Another option is to have the pianist/organist provide accompaniment for a solo violinist or flutist etc., this can be a great option for the budget conscious! If you always dreamed of having a harpist play at your wedding ceremony, they will certainly like the easy load in (more later about that) and the good acoustics of most churches will compliment the harp. Be prepared to spend a bit more for this option.

      Beach Wedding

      As a wedding ceremony musician myself I can tell you that when Mother Nature cooperates there are few things as memorable as getting married on a beautiful beach around sunset! Most venues have a Plan B when Mother Nature is not in a good mood, but let's assume the best, that it's a beautiful day on your wedding day! Unlike the controlled atmosphere of a church or temple, when you are on the beach with a peaceful breeze blowing, possibly others walking by who are not in the ceremony you may need to put a microphone on your officiant in order for your guests to hear the ceremony. This is true especially when you have more than 30 or 40 people on your guest list. I mention this because often your musician can often supply a wireless mic for the officiant and bring a small PA system for a modest extra charge. Obviously having power outlets available can be an issue unless they are using a battery-operated system. With that out of the way let's concentrate on what makes a great beach wedding when it comes to music. First of all if you want the laid-back island feel a steel drum player can provide a nice atmosphere, they can often play cheerful Calypso music for your guests to be seated by. Then they will play your choice of music for the wedding party and then the Wedding March or whatever you've chosen to walk down the aisle to. For a modern, hip wedding you can also go with an acoustic guitar player, the steel strings tend to stay in tune better on a warm beach day and many young couples prefer to have some modern music in their ceremony these days.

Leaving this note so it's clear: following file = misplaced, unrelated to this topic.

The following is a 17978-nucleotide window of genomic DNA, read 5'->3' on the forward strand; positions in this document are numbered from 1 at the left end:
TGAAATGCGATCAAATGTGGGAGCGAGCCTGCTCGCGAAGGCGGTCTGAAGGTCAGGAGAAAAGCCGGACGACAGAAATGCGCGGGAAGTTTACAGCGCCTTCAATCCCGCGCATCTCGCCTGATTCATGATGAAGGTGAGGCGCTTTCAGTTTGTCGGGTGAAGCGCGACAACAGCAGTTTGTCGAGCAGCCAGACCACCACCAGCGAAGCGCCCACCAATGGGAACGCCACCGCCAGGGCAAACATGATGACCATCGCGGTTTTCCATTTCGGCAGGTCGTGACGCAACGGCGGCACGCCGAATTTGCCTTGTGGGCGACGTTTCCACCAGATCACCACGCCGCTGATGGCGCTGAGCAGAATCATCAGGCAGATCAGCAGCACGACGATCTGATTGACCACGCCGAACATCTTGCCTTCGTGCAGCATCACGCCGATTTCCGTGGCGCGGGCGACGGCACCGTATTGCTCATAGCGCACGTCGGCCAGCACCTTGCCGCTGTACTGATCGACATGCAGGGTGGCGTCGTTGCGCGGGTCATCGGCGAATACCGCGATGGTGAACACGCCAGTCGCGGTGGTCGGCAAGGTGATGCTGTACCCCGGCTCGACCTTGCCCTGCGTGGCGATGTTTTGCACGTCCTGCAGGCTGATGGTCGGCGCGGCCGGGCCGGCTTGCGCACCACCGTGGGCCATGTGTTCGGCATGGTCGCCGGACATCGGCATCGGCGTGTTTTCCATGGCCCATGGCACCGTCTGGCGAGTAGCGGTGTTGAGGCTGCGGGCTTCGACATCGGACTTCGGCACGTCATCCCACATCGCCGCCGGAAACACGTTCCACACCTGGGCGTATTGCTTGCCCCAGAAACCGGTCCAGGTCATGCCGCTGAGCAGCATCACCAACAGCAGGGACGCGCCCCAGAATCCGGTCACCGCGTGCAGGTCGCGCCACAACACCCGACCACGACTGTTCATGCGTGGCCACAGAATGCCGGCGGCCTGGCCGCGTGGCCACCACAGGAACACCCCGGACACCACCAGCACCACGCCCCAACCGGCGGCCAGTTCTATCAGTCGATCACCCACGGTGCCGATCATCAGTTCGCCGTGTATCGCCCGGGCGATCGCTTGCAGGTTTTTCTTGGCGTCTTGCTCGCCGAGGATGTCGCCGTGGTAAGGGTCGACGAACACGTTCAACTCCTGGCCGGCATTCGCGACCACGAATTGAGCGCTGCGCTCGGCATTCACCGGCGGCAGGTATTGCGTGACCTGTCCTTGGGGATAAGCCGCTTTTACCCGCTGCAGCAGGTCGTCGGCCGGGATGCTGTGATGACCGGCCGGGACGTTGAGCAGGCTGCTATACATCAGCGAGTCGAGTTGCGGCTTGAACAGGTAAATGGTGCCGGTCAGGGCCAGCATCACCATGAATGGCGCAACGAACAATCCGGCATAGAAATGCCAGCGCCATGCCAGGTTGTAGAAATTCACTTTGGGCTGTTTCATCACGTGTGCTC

ex.  http://www.youtube.com/watch?v=bcLPp7Rw-As&feature=c4-overview&list=UUDCM_JLs7bGC9-Zz5OZfnmA